One preferred embodiment of this invention is a low-profile battery pack capable of bringing multiple cell connections from a plurality of rechargeable, electrochemical cells to an external connector on the outside of the battery pack, while providing an electrolyte barrier between the cells and the external connector. When electrochemical cells malfunction, they occasionally release liquid electrolyte. The electrolyte barrier ensures that any liquid electrolyte that is released within the pack is isolated from the main circuit board and external connector.

The battery pack includes an interconnect printed circuit board (PCB) that is placed within the “cleavage space” between pairs cylindrical cells. The interconnect PCB provides an interface mechanism for each cell connection. It also provides a place for electrical components to be mounted, like thermistors for sensing the temperature of the cells in operation. The interconnect PCB is connected to a second PCB by way of a flexible substrate or circuit. The flexible substrate passes through a water-tight, or liquid impenetrable, barrier in the housing. The assembly offers a very compact, low-profile battery pack that is easy to manufacture. The assembly eliminates the need for hand soldering manufacturing operations, thereby decreasing the possibilities for defects on the manufacturing floor.

Turning now to FIG. 1, illustrated therein is a plurality of cylindrical, rechargeable, electrochemical cells 100 for use in a battery pack. While the exemplary embodiment of FIG. 1 illustrates 6 cells, the invention may be employed with any number of cells, provided there are at least two. The cells 100 in FIG. 1 are arranged in three pairs 101,102,103 of two cells. The three pairs 101,102,103 are arranged end to end.

Turning now to FIG. 2, illustrated therein is one pair 200 of the three pairs of two cells from FIG. 1, viewed in cross section. Since the cells 201,202 are cylindrical in shape, the cross section of each cell is, of course, a circle. When the two cells 201,202 are placed adjacent to each other, as shown in FIG. 2, they intersect at a line 203, shown here as a dot (indicating a line that runs into the page). The intersection is a line 203 because the exterior casing of each cell 201,202 is a convex curvature. The intersection of these convex curvatures is represented by line 203, which runs the length of the cells.

Due to this adjacent arrangement, a “cleavage space” 204 is formed between the intersection line 203 and a plane 205 running across the top of each cell 201,202 so as to be tangent to the convex curvature of each cell 201,202. Note that the plane 205 is imaginary, but is useful as a reference in discussing the cleavage space 204. The cleavage space 205, also known as a cleavage void, is essentially a triangular shaped space, where the triangle has two concave sides. This invention takes advantage of this otherwise unused cleavage space 204 by filling it with components.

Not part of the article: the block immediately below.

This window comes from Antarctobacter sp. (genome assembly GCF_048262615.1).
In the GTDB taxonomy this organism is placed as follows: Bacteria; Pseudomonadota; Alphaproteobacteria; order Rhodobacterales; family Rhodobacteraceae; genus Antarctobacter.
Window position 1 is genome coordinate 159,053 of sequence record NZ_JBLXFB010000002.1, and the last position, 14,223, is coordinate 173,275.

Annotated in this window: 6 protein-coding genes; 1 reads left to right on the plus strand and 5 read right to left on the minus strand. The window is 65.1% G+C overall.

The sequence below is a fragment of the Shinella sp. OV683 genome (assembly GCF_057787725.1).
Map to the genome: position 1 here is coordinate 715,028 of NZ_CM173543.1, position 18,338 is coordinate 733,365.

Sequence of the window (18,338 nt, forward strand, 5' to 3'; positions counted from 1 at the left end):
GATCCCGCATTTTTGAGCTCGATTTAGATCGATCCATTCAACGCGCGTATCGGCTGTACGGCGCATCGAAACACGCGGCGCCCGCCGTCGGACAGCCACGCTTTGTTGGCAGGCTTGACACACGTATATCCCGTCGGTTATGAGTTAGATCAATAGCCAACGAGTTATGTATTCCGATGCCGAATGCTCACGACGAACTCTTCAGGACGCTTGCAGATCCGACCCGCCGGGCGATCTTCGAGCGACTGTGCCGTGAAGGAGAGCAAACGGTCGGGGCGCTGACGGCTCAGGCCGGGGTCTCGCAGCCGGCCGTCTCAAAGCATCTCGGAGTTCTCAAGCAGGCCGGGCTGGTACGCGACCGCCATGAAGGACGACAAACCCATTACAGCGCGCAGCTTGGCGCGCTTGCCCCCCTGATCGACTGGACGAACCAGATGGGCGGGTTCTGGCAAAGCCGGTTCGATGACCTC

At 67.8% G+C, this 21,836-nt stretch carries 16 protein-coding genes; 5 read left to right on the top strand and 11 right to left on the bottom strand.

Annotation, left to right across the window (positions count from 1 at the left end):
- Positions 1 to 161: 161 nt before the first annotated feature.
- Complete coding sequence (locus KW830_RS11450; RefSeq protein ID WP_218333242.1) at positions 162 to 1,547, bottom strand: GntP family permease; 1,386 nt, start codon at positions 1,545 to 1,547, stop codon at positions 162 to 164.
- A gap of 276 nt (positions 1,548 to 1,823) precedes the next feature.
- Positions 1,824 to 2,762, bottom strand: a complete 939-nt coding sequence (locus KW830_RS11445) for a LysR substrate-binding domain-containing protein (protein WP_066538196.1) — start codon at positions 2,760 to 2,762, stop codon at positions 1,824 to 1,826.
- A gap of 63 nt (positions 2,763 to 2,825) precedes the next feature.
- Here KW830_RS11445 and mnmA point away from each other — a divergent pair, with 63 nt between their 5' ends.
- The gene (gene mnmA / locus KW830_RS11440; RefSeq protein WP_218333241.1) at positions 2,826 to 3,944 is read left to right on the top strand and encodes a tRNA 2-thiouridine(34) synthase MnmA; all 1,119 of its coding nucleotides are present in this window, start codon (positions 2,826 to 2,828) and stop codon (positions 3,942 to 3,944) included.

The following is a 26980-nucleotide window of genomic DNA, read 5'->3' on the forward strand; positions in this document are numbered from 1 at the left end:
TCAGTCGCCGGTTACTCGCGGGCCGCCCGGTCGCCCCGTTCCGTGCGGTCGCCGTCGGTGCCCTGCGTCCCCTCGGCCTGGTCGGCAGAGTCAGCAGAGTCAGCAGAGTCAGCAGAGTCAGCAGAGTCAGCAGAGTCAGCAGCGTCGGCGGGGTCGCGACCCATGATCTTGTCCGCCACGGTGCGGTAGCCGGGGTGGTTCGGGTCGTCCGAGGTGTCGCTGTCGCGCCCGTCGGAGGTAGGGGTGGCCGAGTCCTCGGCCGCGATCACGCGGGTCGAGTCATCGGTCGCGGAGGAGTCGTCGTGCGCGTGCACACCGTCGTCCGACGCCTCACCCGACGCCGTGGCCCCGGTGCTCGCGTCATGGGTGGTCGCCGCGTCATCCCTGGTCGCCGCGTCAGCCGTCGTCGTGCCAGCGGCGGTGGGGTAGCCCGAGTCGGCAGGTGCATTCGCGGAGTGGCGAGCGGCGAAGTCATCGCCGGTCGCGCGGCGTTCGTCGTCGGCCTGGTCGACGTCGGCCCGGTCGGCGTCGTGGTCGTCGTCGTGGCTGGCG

Referring now to FIG. 3, illustrated therein is an insulator 300 in accordance with the invention. This insulator 300, affectionately known as a “runner”, is a plastic member that has a geometric cross-section that fits within the cleavage space 204 of FIG. 2. The cross sectional shape is generally triangular, with two of the sides 301,302 having concave curvatures to mate between a pair of cylindrical cells. By way of example, if 18-650 cells are used, the concave curvatures of the sides 301,302 would have 9 mm radii, neglecting tolerances, to accommodate the outer, convex curves of the cell. The insulator 300 may be made from any of a number of plastics, including styrene, polystyrene, ABS, polycarbonates and the like. A preferred plastic is Noryl GTX 830. There are several manufacturing options available for construction of the insulator. One preferred method is injection molding.

Turning to FIG. 4, three insulators 400,401,402 are disposed within the cleavage space of each pair 403,404,405 of a set of three pairs of cylindrical cells. When each insulator 400,401,402 is seated within the cleavage space or wedge area of the pairs 403,404,405 of cells, the concave curvatures of the insulators 400,401,402 mechanically mate with the convex curvatures of the cells.

Turning now to FIG. 5, illustrated therein is an exploded view of a partial battery pack assembly in accordance with the invention. As with FIG. 4, three pairs of cells 403,404,405 are aligned end to end. The cells of FIG. 5 are shown in an exploded view so that the interconnection tabs 500,501,502 can be seen. The cells will be placed in an end to end configuration, for placement into a housing, after the tabs 500,501,502 have been attached. The tabs 500,501,502 serve as electrical connections to transmit energy from the cells to an external connector on the battery pack.

A first circuit board 503 is illustrated in FIG. 5. The first circuit board 503 includes at least one aperture 504 through which the tabs (e.g. 501) may pass for coupling the cells to the first circuit board. For multiple tab connections, multiple apertures 505,507 may be employed. An aperture may not be required for a tab (e.g. 500) that couples to the end of the first circuit board 503.